French-Irish teen’s Malaysia death ruled ‘misadventure’

The family of a London schoolgirl found dead during a holiday in a Malaysian jungle said they were ‘utterly disappointed’ in a coroner’s verdict of death through misadventure.

Nora Quoirin, 15, was discovered dead nine days after she went missing from the resort in August 2019.

Her family said testimony during the inquest in the south-east Asian state showed she was abducted, and branded Monday’s official findings ‘incomplete’.

Their statement added: ‘Once again we see that justice struggles to support the most vulnerable in society – only engaging with special needs at a surface level – and not at the level that truly reflects children like Nora.’ 

The body of Nora Quoirin was discovered after a hunt through the rainforest following her disappearance from a resort outside Kuala Lumpur in 2019

The body of Nora Quoirin was discovered after a hunt through the rainforest following her disappearance from a resort outside Kuala Lumpur in 2019

The body of Nora Quoirin was discovered after a hunt through the rainforest following her disappearance from a resort outside Kuala Lumpur in 2019

Nora's mother Meabh, pictured with Malaysian police, had thought she was abducted, saying the teen would never have climbed out of the window of the chalet where they were staying in the dead of night, as authorities believe

Nora's mother Meabh, pictured with Malaysian police, had thought she was abducted, saying the teen would never have climbed out of the window of the chalet where they were staying in the dead of night, as authorities believe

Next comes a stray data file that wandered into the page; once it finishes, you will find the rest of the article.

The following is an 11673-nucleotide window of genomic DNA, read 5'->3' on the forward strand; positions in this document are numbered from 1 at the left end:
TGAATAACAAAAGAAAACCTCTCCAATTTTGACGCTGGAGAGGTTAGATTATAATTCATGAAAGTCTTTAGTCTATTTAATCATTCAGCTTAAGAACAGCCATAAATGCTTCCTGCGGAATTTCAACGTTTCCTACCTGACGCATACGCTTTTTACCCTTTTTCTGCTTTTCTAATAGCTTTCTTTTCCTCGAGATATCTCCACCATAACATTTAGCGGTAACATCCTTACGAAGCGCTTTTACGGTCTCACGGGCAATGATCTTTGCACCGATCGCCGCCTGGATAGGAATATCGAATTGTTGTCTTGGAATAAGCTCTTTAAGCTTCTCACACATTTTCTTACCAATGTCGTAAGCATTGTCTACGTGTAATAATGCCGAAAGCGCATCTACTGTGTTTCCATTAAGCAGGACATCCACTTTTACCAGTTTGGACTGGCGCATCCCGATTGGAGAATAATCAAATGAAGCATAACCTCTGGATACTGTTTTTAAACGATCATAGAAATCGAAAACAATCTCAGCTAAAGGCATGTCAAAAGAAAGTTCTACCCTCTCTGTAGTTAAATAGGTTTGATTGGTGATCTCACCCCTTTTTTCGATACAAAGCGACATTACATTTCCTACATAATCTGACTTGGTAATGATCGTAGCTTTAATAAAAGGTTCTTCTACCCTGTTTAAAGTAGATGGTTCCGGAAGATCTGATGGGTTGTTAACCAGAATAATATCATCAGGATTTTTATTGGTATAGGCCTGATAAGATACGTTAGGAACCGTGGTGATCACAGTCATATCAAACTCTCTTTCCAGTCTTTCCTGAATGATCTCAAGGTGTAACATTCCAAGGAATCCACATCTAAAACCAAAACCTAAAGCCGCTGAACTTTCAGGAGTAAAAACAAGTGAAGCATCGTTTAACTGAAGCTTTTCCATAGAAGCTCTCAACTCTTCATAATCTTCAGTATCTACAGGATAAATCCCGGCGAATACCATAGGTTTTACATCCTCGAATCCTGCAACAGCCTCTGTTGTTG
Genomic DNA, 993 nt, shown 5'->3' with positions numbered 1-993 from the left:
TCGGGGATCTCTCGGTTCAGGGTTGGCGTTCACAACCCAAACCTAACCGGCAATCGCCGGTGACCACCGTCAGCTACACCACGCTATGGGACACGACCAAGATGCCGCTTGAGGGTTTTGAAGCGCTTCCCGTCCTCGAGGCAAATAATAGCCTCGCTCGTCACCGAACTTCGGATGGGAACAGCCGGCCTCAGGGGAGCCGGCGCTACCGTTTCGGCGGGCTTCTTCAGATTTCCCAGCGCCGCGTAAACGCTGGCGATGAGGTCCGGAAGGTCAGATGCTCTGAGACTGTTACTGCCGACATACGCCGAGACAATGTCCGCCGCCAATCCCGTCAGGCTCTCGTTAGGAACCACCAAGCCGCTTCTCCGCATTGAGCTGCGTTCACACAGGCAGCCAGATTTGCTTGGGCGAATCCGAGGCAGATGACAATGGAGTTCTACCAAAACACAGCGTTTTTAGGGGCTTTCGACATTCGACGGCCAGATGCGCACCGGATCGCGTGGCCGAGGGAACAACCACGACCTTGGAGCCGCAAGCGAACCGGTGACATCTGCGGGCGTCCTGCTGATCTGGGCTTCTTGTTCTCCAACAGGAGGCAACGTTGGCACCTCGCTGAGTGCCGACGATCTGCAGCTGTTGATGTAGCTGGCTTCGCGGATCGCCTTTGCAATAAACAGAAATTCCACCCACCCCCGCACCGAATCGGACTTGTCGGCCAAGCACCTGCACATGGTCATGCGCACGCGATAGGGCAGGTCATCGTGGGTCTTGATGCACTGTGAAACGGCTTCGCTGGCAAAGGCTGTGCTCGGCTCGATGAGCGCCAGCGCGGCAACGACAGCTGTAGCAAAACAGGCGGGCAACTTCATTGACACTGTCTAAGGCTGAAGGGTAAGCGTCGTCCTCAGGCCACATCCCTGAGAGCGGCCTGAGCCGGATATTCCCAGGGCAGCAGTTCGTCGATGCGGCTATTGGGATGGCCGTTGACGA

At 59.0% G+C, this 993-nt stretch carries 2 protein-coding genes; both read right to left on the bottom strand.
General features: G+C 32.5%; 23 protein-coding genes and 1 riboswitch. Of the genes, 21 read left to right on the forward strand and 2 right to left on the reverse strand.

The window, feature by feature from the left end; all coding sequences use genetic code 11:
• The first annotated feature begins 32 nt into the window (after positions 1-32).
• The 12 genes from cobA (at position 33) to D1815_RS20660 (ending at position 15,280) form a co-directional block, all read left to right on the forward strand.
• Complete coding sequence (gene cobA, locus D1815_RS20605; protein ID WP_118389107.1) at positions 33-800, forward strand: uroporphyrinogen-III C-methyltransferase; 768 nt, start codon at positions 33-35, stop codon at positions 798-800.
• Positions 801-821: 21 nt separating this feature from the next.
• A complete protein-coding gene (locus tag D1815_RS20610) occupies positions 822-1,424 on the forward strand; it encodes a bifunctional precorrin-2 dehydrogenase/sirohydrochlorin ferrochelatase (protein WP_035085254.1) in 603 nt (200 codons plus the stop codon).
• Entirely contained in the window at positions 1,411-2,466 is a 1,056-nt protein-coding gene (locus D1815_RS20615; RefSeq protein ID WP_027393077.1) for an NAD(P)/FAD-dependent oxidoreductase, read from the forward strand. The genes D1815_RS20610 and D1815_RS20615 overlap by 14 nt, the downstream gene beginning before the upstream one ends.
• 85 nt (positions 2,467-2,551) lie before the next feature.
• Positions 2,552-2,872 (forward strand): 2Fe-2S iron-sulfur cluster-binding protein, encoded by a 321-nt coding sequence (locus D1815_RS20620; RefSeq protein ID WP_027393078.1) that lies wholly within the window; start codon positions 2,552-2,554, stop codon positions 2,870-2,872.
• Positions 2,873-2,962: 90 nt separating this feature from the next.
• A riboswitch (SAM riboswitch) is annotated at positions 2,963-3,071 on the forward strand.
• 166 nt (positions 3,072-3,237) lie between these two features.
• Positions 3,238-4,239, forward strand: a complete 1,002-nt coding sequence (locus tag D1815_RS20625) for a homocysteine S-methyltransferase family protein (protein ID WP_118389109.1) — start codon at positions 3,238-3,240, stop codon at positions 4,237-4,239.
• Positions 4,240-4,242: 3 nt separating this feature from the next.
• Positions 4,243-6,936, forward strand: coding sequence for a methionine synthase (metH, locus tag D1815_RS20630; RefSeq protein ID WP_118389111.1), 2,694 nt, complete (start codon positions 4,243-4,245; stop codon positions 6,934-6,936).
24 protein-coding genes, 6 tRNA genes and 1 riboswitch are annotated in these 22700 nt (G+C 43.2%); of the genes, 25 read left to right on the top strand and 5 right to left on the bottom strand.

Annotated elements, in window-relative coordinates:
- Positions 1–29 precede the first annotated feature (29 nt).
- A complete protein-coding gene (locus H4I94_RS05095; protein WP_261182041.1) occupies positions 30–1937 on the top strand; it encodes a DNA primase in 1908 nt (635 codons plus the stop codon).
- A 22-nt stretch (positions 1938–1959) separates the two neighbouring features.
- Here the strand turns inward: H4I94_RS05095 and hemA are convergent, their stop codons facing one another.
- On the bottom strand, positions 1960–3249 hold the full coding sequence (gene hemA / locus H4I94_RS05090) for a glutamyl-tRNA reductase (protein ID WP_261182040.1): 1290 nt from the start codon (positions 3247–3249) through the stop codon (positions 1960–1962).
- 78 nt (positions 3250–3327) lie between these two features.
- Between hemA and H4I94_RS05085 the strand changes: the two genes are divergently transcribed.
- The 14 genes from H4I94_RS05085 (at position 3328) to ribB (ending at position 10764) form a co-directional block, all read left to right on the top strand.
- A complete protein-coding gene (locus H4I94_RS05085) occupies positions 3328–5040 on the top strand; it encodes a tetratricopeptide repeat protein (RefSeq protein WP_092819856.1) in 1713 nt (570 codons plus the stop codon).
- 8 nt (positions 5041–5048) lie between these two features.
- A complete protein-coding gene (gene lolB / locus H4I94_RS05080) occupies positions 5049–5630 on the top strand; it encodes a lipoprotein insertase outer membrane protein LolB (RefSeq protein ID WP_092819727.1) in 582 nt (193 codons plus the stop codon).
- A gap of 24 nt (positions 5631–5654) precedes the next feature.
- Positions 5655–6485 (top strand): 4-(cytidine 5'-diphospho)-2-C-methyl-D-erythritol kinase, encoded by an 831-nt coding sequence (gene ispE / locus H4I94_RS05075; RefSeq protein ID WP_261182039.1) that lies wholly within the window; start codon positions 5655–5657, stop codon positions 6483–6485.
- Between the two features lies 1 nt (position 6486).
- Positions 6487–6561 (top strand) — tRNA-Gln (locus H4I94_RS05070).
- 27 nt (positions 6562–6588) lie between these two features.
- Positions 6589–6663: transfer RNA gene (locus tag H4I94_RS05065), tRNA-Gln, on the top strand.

Nora’s mother Meabh, pictured with Malaysian police, had thought she was abducted, saying the teen would never have climbed out of the window of the chalet where they were staying in the dead of night, as authorities believe

Quoirin died after ‘getting lost in an abandoned palm oil plantation,’ a Malaysian coroner said, ruling out murder or sexual assault.

Nora Quoirin’s body was discovered after a massive hunt through the rainforest of Kuala Lumpur in 2019.

Police insisted there was no foul play and an autopsy conducted in Malaysia found that she probably starved and died of internal bleeding after days in the jungle.

Her family added: ‘We believe we have fought not just for Nora but in honour of all the special needs children in this world who deserve our most committed support and the most careful application of justice.

‘This is Nora’s unique legacy and we will never let it go.’

Her relatives recognised there was no physical evidence to aid the coroner.

Her family added: 'We believe we have fought not just for Nora but in honour of all the special needs children in this world who deserve our most committed support and the most careful application of justice.' File image of Meabh Quoirin above

Her family added: 'We believe we have fought not just for Nora but in honour of all the special needs children in this world who deserve our most committed support and the most careful application of justice.' File image of Meabh Quoirin above

Her family added: ‘We believe we have fought not just for Nora but in honour of all the special needs children in this world who deserve our most committed support and the most careful application of justice.’ File image of Meabh Quoirin above 

‘Nonetheless, we are utterly disappointed by the coroner’s verdict of misadventure.

‘We witnessed 80 slides presented to the court today, none of which engaged with who Nora really was – neither her personality nor her intellectual abilities.

‘The verdict focused exclusively on physical evidence and physical mobility – which we believe, presents a very incomplete/select theory on how Nora came about her death.’ 

The charity for British nationals in crisis overseas, LBT Global, has been supporting the family since her disappearance and continues to do so.

Chief executive Matthew Searle said: ‘This is a hugely disappointing day for the family.

‘It is clear that Nora could not have physically carried out the movements suggested.